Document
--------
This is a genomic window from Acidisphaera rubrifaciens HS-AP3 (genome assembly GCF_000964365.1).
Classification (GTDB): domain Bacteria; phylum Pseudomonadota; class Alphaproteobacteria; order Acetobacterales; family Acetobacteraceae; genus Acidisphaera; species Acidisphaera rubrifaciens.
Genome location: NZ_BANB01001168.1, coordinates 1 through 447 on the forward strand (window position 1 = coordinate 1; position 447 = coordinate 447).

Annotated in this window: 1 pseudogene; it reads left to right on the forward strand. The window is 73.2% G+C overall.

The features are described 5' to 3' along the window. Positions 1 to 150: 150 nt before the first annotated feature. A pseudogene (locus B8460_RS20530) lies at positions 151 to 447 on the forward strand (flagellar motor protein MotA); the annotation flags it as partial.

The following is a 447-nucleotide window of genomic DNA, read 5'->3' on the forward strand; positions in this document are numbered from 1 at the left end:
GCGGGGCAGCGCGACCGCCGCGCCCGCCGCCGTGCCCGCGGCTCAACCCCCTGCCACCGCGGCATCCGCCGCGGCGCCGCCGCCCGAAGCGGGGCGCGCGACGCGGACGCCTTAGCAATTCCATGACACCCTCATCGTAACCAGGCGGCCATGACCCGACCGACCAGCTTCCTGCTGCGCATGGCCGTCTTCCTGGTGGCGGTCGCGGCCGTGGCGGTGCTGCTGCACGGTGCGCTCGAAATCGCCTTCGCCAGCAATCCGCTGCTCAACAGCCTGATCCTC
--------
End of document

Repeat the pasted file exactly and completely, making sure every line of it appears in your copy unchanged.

This is a genomic window from Acidisphaera rubrifaciens HS-AP3 (genome assembly GCF_000964365.1).
Classification (GTDB): domain Bacteria; phylum Pseudomonadota; class Alphaproteobacteria; order Acetobacterales; family Acetobacteraceae; genus Acidisphaera; species Acidisphaera rubrifaciens.
Genome location: NZ_BANB01001168.1, coordinates 1 through 447 on the forward strand (window position 1 = coordinate 1; position 447 = coordinate 447).

Annotated in this window: 1 pseudogene; it reads left to right on the forward strand. The window is 73.2% G+C overall.

The features are described 5' to 3' along the window. Positions 1 to 150: 150 nt before the first annotated feature. A pseudogene (locus B8460_RS20530) lies at positions 151 to 447 on the forward strand (flagellar motor protein MotA); the annotation flags it as partial.

The following is a 447-nucleotide window of genomic DNA, read 5'->3' on the forward strand; positions in this document are numbered from 1 at the left end:
GCGGGGCAGCGCGACCGCCGCGCCCGCCGCCGTGCCCGCGGCTCAACCCCCTGCCACCGCGGCATCCGCCGCGGCGCCGCCGCCCGAAGCGGGGCGCGCGACGCGGACGCCTTAGCAATTCCATGACACCCTCATCGTAACCAGGCGGCCATGACCCGACCGACCAGCTTCCTGCTGCGCATGGCCGTCTTCCTGGTGGCGGTCGCGGCCGTGGCGGTGCTGCTGCACGGTGCGCTCGAAATCGCCTTCGCCAGCAATCCGCTGCTCAACAGCCTGATCCTC